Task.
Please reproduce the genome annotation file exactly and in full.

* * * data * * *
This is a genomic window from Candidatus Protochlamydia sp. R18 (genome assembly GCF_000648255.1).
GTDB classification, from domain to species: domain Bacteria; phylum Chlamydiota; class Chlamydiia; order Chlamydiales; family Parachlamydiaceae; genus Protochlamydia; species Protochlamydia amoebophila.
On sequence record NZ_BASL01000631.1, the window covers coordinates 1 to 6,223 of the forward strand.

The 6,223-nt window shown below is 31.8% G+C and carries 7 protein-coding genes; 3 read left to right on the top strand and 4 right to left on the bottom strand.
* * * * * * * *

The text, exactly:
This is a genomic window from Candidatus Protochlamydia sp. R18 (genome assembly GCF_000648255.1).
GTDB classification, from domain to species: domain Bacteria; phylum Chlamydiota; class Chlamydiia; order Chlamydiales; family Parachlamydiaceae; genus Protochlamydia; species Protochlamydia amoebophila.
On sequence record NZ_BASL01000631.1, the window covers coordinates 1 to 6,223 of the forward strand.

The 6,223-nt window shown below is 31.8% G+C and carries 7 protein-coding genes; 3 read left to right on the top strand and 4 right to left on the bottom strand.